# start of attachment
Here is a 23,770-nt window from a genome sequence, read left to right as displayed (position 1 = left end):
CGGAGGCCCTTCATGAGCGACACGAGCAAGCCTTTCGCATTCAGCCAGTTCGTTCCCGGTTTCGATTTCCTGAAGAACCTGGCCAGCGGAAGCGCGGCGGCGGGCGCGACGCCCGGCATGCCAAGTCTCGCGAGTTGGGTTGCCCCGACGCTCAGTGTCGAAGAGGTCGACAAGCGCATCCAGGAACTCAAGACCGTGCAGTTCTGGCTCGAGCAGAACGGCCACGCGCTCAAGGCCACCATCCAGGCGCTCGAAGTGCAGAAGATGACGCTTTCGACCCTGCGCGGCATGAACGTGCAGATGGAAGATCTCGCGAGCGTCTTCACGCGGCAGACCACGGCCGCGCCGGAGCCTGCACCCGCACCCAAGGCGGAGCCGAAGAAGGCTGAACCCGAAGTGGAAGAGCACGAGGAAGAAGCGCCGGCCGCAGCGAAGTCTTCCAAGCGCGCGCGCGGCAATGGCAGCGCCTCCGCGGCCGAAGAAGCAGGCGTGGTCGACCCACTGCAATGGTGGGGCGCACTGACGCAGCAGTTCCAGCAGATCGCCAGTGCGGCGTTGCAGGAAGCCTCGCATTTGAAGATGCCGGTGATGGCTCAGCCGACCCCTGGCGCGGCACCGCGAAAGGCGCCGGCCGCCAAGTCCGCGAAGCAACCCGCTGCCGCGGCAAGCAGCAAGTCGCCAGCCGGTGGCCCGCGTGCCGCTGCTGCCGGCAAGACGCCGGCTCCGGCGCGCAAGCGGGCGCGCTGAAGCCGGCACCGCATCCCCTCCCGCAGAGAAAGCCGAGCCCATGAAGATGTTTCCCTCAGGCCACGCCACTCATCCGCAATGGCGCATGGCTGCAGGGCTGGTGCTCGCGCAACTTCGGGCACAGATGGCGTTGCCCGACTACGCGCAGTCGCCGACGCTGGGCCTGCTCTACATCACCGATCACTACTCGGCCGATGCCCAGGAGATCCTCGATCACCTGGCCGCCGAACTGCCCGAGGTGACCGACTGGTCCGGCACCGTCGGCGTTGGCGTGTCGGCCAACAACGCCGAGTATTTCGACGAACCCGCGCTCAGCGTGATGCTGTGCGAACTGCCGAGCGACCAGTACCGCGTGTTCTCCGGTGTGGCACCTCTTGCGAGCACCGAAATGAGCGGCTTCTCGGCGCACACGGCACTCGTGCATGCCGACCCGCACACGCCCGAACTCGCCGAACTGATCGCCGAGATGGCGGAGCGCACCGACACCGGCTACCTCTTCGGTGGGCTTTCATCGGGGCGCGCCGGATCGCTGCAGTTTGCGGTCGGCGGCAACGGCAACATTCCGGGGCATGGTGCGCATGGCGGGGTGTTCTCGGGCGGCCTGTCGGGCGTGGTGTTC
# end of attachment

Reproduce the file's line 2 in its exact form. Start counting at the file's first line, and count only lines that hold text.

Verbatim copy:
CGGAGGCCCTTCATGAGCGACACGAGCAAGCCTTTCGCATTCAGCCAGTTCGTTCCCGGTTTCGATTTCCTGAAGAACCTGGCCAGCGGAAGCGCGGCGGCGGGCGCGACGCCCGGCATGCCAAGTCTCGCGAGTTGGGTTGCCCCGACGCTCAGTGTCGAAGAGGTCGACAAGCGCATCCAGGAACTCAAGACCGTGCAGTTCTGGCTCGAGCAGAACGGCCACGCGCTCAAGGCCACCATCCAGGCGCTCGAAGTGCAGAAGATGACGCTTTCGACCCTGCGCGGCATGAACGTGCAGATGGAAGATCTCGCGAGCGTCTTCACGCGGCAGACCACGGCCGCGCCGGAGCCTGCACCCGCACCCAAGGCGGAGCCGAAGAAGGCTGAACCCGAAGTGGAAGAGCACGAGGAAGAAGCGCCGGCCGCAGCGAAGTCTTCCAAGCGCGCGCGCGGCAATGGCAGCGCCTCCGCGGCCGAAGAAGCAGGCGTGGTCGACCCACTGCAATGGTGGGGCGCACTGACGCAGCAGTTCCAGCAGATCGCCAGTGCGGCGTTGCAGGAAGCCTCGCATTTGAAGATGCCGGTGATGGCTCAGCCGACCCCTGGCGCGGCACCGCGAAAGGCGCCGGCCGCCAAGTCCGCGAAGCAACCCGCTGCCGCGGCAAGCAGCAAGTCGCCAGCCGGTGGCCCGCGTGCCGCTGCTGCCGGCAAGACGCCGGCTCCGGCGCGCAAGCGGGCGCGCTGAAGCCGGCACCGCATCCCCTCCCGCAGAGAAAGCCGAGCCCATGAAGATGTTTCCCTCAGGCCACGCCACTCATCCGCAATGGCGCATGGCTGCAGGGCTGGTGCTCGCGCAACTTCGGGCACAGATGGCGTTGCCCGACTACGCGCAGTCGCCGACGCTGGGCCTGCTCTACATCACCGATCACTACTCGGCCGATGCCCAGGAGATCCTCGATCACCTGGCCGCCGAACTGCCCGAGGTGACCGACTGGTCCGGCACCGTCGGCGTTGGCGTGTCGGCCAACAACGCCGAGTATTTCGACGAACCCGCGCTCAGCGTGATGCTGTGCGAACTGCCGAGCGACCAGTACCGCGTGTTCTCCGGTGTGGCACCTCTTGCGAGCACCGAAATGAGCGGCTTCTCGGCGCACACGGCACTCGTGCATGCCGACCCGCACACGCCCGAACTCGCCGAACTGATCGCCGAGATGGCGGAGCGCACCGACACCGGCTACCTCTTCGGTGGGCTTTCATCGGGGCGCGCCGGATCGCTGCAGTTTGCGGTCGGCGGCAACGGCAACATTCCGGGGCATGGTGCGCATGGCGGGGTGTTCTCGGGCGGCCTGTCGGGCGTGGTGTTC